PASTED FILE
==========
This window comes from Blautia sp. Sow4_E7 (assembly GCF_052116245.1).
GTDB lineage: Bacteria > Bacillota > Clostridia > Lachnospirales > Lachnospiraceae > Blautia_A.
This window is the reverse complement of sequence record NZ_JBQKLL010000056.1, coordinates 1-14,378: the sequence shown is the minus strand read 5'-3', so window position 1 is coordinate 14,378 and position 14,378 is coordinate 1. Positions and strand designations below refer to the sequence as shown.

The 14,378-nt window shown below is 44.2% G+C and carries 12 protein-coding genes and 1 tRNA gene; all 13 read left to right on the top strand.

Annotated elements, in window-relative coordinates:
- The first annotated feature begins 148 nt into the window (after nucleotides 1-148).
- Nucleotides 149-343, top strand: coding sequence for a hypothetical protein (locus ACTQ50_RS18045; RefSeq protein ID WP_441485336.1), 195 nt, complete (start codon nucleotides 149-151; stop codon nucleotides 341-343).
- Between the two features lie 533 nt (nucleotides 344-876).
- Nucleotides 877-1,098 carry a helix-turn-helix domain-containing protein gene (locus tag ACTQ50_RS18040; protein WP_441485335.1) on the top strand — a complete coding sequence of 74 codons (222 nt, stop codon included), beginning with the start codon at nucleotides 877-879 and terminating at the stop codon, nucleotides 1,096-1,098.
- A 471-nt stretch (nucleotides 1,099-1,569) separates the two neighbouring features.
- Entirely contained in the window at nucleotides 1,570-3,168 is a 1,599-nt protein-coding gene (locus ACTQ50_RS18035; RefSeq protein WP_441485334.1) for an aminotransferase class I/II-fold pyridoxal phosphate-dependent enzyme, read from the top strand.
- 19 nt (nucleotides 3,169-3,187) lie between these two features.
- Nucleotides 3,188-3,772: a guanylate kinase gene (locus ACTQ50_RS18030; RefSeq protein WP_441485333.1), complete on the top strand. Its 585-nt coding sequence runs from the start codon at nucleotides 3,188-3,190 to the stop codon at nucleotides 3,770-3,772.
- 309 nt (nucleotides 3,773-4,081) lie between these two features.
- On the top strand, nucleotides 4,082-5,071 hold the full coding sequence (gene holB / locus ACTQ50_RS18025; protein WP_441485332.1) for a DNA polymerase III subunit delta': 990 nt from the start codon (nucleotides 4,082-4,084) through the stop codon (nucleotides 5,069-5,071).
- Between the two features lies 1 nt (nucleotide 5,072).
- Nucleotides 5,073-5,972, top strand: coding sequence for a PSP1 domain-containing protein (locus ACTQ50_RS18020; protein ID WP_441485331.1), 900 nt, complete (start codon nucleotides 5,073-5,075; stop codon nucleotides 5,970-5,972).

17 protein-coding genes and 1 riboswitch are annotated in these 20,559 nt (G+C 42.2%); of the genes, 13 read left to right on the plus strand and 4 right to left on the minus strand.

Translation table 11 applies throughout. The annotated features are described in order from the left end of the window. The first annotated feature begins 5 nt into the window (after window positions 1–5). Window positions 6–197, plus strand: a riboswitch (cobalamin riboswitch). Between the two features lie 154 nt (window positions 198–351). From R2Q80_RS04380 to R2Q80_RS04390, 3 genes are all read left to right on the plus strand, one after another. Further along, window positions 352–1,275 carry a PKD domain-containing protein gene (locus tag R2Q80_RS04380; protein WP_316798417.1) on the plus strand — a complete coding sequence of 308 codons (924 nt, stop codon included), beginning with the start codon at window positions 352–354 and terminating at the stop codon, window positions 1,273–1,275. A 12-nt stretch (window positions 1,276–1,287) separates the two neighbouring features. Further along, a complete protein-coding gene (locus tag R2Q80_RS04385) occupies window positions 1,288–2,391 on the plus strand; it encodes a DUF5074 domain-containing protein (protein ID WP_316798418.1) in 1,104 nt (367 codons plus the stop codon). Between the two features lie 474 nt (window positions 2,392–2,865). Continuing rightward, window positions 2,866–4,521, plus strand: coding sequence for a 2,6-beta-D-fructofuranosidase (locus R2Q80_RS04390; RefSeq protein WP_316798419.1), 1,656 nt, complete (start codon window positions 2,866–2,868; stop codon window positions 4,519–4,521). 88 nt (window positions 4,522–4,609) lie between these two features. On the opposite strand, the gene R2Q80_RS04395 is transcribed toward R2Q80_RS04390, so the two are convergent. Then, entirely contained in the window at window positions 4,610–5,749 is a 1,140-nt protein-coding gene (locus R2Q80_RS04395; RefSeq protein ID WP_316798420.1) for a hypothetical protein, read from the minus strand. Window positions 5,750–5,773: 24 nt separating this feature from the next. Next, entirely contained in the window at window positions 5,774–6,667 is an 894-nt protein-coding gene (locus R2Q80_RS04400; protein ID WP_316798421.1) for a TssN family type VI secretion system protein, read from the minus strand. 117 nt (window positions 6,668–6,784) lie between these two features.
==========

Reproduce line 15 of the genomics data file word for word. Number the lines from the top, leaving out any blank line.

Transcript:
- On the top strand, nucleotides 4,082-5,071 hold the full coding sequence (gene holB / locus ACTQ50_RS18025; protein WP_441485332.1) for a DNA polymerase III subunit delta': 990 nt from the start codon (nucleotides 4,082-4,084) through the stop codon (nucleotides 5,069-5,071).